Ok, it's not a nightmare at all but my first instincts says it is.  My mind and emotions go back to past episodes of tropical storms and/or hurricanes.  I will never forgot the time the power was out for a long while after Gustav in 2008 and my mother in law and my much younger daughters and I drove to the nearby Walmart plaza and it was crazy.  I was looking for ice.  We had no generator at that time and the parking lot was packed, hard to navigate and reeked of desperation.  I felt very alone and unsure of how to handle what was going on.  George was working and living at the hospital.   We were told the power would be out for a couple of weeks and after the Walmart experience, we fled to Atlanta to my sister in laws.  I had never driven that far by myself without another driver.   I have a bit of post traumatic stress (really bad memories of being completely unnerved by the situation) and other past experiences (being nine months pregnant when Hurricane Katrina and it's aftermath roared through for another)

I cringed a little on the inside with my uncharged devices and said out loud that I will never let the family make fun of me for charging again (in my best Scarlett O'Hara voice)  Being without power is an inconvenience and hot but it brings our family (and from what I hear the neighborhood) together.  This is what my new mindful brain tells me.  This is not what I did eight years ago.  Anxiety was my middle name.  I lived in discomfort the entire ordeal.

Thank you for the practice of mindfulness.

After we got the most important things connected to the generator:  my phone(!), A/C, a fan, the refrigerator, and freezer,  we settled down after George grilled hamburgers.  Mallory was away at a birthday party.  George, Riley and I piled in the king sized bed in the cooled bedroom with closed shutters, drapes and doors.  The two dogs and one of the cats was with us and we began watching "The Outsiders" on DVD on our old laptop with added special effect water speakers.  Portable air conditioners and fans make a lot of noise.  The teenager was forced to be with us, but secretly I think she liked it.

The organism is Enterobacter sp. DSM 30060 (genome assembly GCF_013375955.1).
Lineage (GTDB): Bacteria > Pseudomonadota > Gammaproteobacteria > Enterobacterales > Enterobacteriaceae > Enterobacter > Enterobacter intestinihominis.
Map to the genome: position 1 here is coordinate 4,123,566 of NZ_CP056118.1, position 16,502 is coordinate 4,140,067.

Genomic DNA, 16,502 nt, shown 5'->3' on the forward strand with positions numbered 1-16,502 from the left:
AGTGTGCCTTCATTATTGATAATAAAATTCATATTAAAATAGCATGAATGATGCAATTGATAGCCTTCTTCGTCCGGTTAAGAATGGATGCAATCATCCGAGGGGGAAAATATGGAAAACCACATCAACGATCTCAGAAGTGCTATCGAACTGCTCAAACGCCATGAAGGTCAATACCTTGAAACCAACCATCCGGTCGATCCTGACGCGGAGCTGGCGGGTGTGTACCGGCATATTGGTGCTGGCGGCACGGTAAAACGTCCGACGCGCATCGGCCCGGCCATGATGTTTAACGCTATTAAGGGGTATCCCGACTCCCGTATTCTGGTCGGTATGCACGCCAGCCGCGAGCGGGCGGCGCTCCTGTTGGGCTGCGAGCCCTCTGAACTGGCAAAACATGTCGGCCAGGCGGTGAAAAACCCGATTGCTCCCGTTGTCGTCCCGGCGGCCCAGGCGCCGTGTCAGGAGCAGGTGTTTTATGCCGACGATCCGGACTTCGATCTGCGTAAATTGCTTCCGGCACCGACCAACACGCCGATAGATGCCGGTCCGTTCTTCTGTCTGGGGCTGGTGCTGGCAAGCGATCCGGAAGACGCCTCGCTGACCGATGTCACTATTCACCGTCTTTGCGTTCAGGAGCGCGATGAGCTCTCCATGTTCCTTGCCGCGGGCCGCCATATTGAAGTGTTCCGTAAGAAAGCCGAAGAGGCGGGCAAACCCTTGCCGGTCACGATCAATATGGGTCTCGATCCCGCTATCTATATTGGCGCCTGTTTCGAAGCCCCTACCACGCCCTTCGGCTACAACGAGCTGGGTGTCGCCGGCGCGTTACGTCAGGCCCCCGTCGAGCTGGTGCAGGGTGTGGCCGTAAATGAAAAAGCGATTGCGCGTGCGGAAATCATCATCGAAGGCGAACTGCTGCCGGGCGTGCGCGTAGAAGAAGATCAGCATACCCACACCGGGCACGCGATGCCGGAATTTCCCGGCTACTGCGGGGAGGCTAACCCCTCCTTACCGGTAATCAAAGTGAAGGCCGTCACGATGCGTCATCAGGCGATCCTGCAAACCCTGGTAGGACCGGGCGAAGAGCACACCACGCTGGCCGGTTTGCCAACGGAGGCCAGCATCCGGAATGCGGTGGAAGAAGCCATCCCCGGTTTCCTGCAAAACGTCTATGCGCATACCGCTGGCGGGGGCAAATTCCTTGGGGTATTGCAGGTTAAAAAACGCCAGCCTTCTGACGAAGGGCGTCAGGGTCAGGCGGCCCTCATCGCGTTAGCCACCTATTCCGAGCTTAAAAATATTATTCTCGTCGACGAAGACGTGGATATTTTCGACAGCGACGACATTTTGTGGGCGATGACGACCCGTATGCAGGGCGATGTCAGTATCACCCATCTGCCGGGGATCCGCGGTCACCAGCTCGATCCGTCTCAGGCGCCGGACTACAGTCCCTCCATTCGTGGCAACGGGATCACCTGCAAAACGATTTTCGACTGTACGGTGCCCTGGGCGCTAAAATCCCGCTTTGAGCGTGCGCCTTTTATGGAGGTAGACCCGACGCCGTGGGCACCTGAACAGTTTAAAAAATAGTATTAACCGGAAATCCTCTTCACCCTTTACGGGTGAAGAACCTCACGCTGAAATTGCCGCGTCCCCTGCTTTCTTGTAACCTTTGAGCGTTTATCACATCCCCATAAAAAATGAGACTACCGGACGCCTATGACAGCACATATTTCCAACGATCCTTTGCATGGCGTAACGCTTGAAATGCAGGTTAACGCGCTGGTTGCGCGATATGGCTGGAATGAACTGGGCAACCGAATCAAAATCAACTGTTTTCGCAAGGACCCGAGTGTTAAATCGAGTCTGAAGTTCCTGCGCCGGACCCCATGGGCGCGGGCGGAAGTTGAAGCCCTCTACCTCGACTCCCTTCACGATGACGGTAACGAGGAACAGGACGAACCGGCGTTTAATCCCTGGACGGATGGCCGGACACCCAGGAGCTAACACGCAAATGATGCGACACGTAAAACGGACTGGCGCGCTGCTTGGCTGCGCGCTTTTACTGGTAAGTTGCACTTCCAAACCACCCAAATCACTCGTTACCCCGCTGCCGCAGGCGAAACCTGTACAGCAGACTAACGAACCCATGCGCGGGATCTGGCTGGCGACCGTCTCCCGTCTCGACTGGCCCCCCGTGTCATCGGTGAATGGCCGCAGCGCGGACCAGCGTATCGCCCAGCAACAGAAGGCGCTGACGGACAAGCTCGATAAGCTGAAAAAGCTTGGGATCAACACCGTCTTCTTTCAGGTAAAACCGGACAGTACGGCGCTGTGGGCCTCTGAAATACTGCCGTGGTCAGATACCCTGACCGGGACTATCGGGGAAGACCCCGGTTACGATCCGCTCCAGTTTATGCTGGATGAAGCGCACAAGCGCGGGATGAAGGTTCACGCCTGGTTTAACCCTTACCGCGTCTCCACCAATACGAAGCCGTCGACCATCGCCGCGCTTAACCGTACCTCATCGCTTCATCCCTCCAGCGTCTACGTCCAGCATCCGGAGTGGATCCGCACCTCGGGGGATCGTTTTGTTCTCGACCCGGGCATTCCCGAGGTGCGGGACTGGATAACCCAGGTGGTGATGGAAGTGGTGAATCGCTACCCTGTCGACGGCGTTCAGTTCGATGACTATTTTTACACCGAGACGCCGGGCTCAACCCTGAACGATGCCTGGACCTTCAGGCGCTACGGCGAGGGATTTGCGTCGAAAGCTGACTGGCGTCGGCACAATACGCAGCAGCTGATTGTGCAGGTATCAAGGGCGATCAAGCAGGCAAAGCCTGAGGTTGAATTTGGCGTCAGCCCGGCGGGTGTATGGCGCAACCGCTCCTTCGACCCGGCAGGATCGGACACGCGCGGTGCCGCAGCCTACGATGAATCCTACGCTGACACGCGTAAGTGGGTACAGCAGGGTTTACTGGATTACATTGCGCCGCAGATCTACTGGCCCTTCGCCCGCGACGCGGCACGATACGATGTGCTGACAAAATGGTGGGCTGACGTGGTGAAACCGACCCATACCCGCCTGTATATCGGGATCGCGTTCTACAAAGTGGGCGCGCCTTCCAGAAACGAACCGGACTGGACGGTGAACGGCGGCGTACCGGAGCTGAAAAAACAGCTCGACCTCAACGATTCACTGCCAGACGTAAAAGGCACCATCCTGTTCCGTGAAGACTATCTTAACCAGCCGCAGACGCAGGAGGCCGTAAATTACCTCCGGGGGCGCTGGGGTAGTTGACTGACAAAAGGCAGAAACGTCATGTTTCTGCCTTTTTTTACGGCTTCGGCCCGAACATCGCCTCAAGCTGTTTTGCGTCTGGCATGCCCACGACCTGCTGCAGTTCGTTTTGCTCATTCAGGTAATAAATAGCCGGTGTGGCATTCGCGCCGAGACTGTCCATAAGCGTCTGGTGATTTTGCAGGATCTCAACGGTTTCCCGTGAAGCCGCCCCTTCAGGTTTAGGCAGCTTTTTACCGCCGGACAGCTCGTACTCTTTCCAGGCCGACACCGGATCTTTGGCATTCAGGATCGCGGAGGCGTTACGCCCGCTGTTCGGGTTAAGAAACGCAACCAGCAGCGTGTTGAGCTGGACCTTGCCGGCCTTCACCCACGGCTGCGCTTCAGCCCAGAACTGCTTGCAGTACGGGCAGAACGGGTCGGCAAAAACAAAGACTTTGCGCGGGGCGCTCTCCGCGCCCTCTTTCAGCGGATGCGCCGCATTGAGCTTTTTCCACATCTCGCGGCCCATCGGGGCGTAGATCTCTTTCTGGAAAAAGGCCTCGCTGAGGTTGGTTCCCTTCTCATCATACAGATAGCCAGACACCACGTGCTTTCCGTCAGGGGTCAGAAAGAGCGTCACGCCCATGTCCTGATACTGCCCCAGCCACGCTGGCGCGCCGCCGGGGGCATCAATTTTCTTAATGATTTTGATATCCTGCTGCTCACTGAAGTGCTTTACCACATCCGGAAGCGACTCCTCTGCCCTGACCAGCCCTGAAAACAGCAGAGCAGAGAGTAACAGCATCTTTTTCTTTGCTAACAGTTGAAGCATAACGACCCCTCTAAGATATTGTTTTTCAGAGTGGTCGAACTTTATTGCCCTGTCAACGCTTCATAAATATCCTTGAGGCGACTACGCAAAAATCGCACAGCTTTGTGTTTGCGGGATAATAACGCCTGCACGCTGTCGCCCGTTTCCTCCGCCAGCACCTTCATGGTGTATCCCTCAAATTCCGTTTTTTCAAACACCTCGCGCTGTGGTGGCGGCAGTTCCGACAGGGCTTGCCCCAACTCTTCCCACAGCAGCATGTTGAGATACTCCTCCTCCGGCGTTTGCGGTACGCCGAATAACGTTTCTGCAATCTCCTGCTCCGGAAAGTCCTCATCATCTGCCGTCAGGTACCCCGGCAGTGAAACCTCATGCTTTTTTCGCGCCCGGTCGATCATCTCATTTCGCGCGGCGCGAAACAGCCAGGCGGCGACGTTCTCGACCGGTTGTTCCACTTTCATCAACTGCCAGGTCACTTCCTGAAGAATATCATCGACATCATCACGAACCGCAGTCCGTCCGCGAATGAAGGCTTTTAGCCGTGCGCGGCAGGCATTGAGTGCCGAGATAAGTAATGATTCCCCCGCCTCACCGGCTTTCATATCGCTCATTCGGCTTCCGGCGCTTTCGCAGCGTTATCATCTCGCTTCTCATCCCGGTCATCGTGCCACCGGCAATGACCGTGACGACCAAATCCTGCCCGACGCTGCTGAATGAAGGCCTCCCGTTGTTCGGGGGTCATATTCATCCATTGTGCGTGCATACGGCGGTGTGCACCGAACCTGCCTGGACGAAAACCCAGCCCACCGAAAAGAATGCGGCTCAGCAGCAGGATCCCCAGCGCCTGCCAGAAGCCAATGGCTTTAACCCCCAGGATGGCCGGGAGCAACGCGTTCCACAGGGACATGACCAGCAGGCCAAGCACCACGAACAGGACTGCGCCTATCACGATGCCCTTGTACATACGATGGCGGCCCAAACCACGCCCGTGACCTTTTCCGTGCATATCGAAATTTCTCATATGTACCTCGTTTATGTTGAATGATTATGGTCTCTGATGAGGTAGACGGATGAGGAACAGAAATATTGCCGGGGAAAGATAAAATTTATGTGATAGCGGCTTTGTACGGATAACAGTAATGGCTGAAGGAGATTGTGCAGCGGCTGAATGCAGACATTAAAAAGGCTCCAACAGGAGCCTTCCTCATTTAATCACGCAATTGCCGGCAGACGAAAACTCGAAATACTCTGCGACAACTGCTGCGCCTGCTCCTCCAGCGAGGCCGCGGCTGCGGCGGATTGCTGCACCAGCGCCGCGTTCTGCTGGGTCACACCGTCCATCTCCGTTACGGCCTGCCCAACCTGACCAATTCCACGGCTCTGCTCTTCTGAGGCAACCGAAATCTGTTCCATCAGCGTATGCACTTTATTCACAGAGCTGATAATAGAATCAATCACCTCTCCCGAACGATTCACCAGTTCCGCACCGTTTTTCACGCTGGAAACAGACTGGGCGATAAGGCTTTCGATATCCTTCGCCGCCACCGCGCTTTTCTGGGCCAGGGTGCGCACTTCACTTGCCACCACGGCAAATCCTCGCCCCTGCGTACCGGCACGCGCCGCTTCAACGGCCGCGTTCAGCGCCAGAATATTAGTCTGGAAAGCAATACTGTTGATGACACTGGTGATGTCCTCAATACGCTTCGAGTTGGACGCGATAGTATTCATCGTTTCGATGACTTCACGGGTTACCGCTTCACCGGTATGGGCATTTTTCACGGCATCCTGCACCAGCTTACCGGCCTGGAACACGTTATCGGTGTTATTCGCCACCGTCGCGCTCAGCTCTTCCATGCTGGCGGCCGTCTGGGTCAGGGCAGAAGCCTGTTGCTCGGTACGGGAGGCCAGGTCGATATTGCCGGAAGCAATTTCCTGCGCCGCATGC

It was cozy and comfortable and familially unifying.  After a total of two hours, and a fourth of the way into our movie,  I was a little sad when the power came on.

Well, maybe for a nanosecond.

I love air conditioning.

Forced family togetherness on vacation and in power outages can be a hot beautiful thing.  


Life or Death Decision (A hijacked blog)

Since George and I met twenty-three years ago, we have had a favorite child, non favorite child, two dogs, three cats, many fish and an assortment of other caged animals. I have grown into an animal person. I have also become a nap needed person I nap ALOT. I feel asleep while watching anything literally anything. I Carolyn am an introvert. I call myself a social introvert but my children do not think so. I also do not like to cook, clean up or any activity that involves moving. If I could I would sit in by bed all day. I am that kind of lazy person. I also do not have a good since of timing. My least favorite child thinks when you say a time you have to stick to the time. (Which is correct!!). I also text and drive which put myself, those also in the car with me and other around me in danger. Many Americans text and drive  but that needs to stop, myself included. While driving put your phone up, it CAN wait. So on conclusion on the short blog, I tell ALL my readers to not text and drive, AKA don't do anything on your cellular device when driving a car.

Please keep American and all Americans Save
Carolyn Ann Roddy Golightly, a texter and driver trying to quit.

I still text and drive.

Is this a guest blog or did I write this myself? The world may never know.